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Dehydroepiandrosterone vs. testosterone production in women

Dehydroepiandrosterone is produced by the adrenal zona reticularis (50%), 20% from the stromal tissue from the ovary's theca cells, and 30% is derived from circulating DHEAS [8,13]. The production rate is 6–8 mg/day and circulating concentrations are between 1 and 10 ng/ml. Dehydroepiandrosterone can also be produced intracellularly from DHEAS in the course of peripheral androgen synthesis [8].

On the other hand, testosterone's production rate in the typical female is around 0.2–0.3 mg/day, and circulating levels are in the range 0.2–0.7 ng/ml. Approximately 50% arises from peripheral conversion of androstenedione (and a small amount from DHEA) to testosterone, whereas the ovary secretes 25%, and 25% by the adrenal glands’ zona fasciculata. Testosterone is carried in peripheral blood bound to sex steroid hormone-binding globulin (SHBG) [8].

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Androgens in women and age

Overall, serum androgen levels have been reported to decline with age from the early reproductive years. They do not vary with the menopause transition, and, except for the preandrogen DHEAS, increase slightly during the seventh decade [14].

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The role of androgens on follicle development has been investigated in several early animal studies. Although 25 years ago, androgens were suspected of increasing follicle atresia [15] and were considered potentially detrimental to normal folliculogenesis, owing to the poor oocyte quality observed in human hyperandrogenic polycystic ovary syndrome (PCOS) [16], androgens are hormones playing a crucial role in the process of folliculogenesis. Despite that estrogens are the hormones considered to be the critically associated with folliculogenesis and female reproduction [17], accumulating evidence suggests that androgens do also appear to play a crucial role in steroidogenesis, follicular growth, and development. Androgens action on the female ovary is mediated either indirectly by their conversion to estrogens and 3ß-diol, which can activate the estrogen receptors or via a direct action on the androgen receptor [10▪▪].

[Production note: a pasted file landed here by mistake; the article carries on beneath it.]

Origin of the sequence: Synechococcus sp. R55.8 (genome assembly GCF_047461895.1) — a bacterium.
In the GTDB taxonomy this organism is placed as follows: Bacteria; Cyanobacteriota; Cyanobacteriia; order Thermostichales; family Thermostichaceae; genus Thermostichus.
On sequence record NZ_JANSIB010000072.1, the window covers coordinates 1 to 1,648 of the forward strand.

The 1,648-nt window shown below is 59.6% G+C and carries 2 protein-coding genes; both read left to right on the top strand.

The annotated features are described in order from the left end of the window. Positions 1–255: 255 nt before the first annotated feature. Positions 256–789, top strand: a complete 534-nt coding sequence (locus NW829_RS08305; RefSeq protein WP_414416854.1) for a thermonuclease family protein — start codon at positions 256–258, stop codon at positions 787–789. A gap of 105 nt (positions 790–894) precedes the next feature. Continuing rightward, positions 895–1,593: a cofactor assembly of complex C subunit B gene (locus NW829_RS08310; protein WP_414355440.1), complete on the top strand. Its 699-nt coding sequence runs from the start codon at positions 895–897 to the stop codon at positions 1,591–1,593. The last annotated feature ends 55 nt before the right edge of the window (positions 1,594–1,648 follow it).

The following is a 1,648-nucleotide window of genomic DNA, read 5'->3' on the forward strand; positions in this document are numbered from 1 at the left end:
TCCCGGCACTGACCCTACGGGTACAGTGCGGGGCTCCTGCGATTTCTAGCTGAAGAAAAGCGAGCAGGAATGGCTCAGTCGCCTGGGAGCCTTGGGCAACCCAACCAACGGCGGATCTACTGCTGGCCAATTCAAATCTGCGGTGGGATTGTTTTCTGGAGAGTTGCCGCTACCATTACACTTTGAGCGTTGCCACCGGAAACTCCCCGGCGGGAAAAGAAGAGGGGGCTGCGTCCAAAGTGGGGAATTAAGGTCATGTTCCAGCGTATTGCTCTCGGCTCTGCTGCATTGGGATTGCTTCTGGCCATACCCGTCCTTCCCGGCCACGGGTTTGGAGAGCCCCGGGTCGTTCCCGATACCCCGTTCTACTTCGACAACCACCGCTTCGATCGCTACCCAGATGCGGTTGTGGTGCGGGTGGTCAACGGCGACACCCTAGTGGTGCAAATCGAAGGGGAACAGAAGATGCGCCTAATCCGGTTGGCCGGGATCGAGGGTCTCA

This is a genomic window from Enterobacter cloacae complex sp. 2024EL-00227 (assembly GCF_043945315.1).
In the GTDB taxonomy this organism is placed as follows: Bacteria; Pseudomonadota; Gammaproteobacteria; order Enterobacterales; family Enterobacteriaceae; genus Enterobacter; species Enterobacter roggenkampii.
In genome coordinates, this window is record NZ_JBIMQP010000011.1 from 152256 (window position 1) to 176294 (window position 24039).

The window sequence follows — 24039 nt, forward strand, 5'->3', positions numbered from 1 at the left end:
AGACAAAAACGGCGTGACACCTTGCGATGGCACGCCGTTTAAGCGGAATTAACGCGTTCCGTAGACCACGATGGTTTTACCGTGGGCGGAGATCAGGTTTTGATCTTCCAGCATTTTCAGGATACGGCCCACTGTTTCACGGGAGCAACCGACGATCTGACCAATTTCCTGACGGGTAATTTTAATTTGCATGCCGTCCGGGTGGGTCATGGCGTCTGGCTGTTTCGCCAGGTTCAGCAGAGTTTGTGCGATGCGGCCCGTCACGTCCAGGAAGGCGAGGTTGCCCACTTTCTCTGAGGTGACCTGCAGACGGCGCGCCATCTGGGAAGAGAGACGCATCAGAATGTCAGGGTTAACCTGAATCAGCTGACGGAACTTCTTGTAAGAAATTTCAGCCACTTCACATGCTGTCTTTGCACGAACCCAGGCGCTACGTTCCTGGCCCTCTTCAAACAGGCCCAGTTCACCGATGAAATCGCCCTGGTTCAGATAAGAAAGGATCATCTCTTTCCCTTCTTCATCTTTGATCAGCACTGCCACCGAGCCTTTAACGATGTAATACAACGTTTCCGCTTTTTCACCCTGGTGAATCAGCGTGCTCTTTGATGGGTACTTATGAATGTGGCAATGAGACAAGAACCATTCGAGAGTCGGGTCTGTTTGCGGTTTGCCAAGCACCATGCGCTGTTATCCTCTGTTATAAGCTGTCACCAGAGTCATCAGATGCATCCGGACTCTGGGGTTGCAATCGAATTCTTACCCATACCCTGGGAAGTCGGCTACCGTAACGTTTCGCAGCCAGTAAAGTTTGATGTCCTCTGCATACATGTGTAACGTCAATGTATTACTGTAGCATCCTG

Evidence that the androgen receptor has been conserved throughout evolution in all mammalian species confirms its importance in ovarian physiology [10▪▪]. In fact, the androgen receptor is expressed everywhere along the reproductive axis (hypothalamus–pituitary–gonads), including brain, ovaries (stroma, follicles and, corpora lutea) and, even more, androgen receptors are expressed through almost every stage of follicular development showing well defined patterns depending on the different follicular developmental stages [10▪▪,11].